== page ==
Newsletter – 17th June 2018 – 11th Sunday of the Year, Year B


Ezekiel 17:22-24   Psalm 91

2 Corinthians 5: 6-10   Mark 4:26-34


‘What can we say the kingdom of God is like? What parable can we find for it? It is like a mustard seed which at the time of its sowing in the soil is the smallest of all the seeds on earth; yet once it is sown it grows into the biggest shrub of them all and puts out big branches so that the birds of the air can shelter in its shade.’

Right after I was ordained, I spent five years working in the Amazon in South America. The area I worked in is called the Rupununi. That’s an area of Guyana about the size of Wales: 200 miles long; 150 miles wide. And over that 30,000 square miles, there are about 30,000 people all spread out across the dry savannah grassland.

And virtually all of them are Christian – in every sense of that word. I have never lived in a community more ordered to peace and to love than theirs.

And the reason that virtually all of them are Christian is the work of one extraordinary man called Cuthbert Cary Elwes of (I am proud to say) my religious order, the Society of Jesus – British Province. To modern ears, ‘Cuthbert’ sounds like a bit of a silly name, but don’t judge him by that. In 1909, one hundred and six years ago this month, Cuthbert was sent out by his superiors from Georgetown, the capital city of Guyana, into the interior of the Rupununi rain forest. He was missioned to go and make contact with the Amerindian peoples in the interior and see if any of them wanted to know about the Good News of Jesus Christ and its power to transform their lives. It was what Sir Humphrey Appleby would undoubtedly have described as a ‘courageous’ decision. At the time he was being sent, one of his superiors wrote that probably there was less than a fifty percent chance of them ever seeing him alive again (though perhaps wisely, he didn’t actually tell Cuthbert that).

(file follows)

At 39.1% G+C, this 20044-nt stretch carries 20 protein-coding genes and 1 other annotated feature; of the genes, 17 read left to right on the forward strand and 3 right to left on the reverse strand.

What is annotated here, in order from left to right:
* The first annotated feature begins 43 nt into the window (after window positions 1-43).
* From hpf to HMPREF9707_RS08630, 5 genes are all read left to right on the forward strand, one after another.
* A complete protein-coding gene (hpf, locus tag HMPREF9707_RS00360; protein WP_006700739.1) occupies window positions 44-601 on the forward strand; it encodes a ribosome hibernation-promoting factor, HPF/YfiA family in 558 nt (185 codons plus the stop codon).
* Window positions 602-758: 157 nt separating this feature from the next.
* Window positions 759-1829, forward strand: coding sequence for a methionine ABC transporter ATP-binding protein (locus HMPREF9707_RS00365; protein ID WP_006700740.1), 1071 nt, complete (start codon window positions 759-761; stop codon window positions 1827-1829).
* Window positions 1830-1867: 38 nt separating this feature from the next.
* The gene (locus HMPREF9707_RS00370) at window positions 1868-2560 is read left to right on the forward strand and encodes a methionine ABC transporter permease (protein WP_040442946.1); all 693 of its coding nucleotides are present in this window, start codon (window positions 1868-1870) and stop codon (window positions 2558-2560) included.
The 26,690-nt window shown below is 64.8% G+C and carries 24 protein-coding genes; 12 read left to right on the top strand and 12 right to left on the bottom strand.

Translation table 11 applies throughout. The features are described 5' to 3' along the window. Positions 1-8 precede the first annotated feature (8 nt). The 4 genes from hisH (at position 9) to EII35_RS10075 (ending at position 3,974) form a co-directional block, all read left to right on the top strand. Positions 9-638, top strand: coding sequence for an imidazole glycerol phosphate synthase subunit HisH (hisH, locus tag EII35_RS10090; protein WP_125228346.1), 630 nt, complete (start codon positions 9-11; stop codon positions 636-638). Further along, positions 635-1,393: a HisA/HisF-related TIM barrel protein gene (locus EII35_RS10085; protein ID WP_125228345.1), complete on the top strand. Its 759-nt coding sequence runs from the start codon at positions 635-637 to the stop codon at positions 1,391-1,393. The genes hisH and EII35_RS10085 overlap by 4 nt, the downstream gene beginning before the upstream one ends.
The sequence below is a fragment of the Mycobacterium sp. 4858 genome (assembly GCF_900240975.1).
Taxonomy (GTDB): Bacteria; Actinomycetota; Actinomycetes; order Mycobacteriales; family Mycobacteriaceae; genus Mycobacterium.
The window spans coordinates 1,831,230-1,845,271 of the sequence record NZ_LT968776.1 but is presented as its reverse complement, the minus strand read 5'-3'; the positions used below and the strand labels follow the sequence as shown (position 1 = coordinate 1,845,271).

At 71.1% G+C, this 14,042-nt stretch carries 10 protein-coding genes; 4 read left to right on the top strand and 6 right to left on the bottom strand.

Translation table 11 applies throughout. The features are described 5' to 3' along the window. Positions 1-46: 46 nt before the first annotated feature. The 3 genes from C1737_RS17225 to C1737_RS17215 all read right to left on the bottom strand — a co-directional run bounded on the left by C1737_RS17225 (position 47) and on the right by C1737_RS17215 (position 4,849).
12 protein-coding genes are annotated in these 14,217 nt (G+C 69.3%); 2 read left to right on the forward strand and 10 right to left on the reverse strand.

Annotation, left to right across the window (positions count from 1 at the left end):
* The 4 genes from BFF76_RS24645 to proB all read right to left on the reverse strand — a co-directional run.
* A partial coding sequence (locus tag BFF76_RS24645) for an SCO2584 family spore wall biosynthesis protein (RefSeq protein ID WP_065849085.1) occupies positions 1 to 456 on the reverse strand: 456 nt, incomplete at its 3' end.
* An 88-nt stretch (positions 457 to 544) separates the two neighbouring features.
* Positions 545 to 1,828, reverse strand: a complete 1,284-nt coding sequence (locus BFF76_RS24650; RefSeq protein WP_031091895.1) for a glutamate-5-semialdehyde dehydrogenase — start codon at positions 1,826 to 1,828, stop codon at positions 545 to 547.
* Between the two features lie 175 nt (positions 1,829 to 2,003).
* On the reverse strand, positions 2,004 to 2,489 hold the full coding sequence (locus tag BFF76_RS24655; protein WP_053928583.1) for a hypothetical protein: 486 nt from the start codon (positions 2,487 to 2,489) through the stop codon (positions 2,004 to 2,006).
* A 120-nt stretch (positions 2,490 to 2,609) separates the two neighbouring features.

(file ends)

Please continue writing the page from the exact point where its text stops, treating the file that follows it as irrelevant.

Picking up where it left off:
In the following twelve years, which was all his superiors allowed him before they sent him to work somewhere else, Cuthbert walked from village to village throughout the Rupununi preaching the Good News and feeding the people with the bread of life.

He walked thousands of miles through jungle, rain-forest and dry hard savannah. He survived malaria, typhoid, dysentery and all sorts of diseases. And he evangelised an area the size of Wales.

He was a man of tremendous faith, great courage and pretty strong legs! As a result of his work, there was a tremendous outpouring of the Holy Spirit throughout the Rupununi. All of the Church that exists today in the Rupununi, growing and developing throughout the country, is built on his original foundation and the rock of his faith.

When I arrived in the Rupununi, Cuthbert’s original mission territory had been divided up into three enormous parishes. My parish alone had 53 Catholic communities – in the two years I was there, we set up two more. The parish I was in now comprises around ten thousand people spread over twenty thousand square miles. Today the Church in the Rupununi has grown enormously from the single mustard seed of faith planted by Cuthbert Cary-Elwes almost a century ago in obedience to his Lord and ours, Jesus Christ.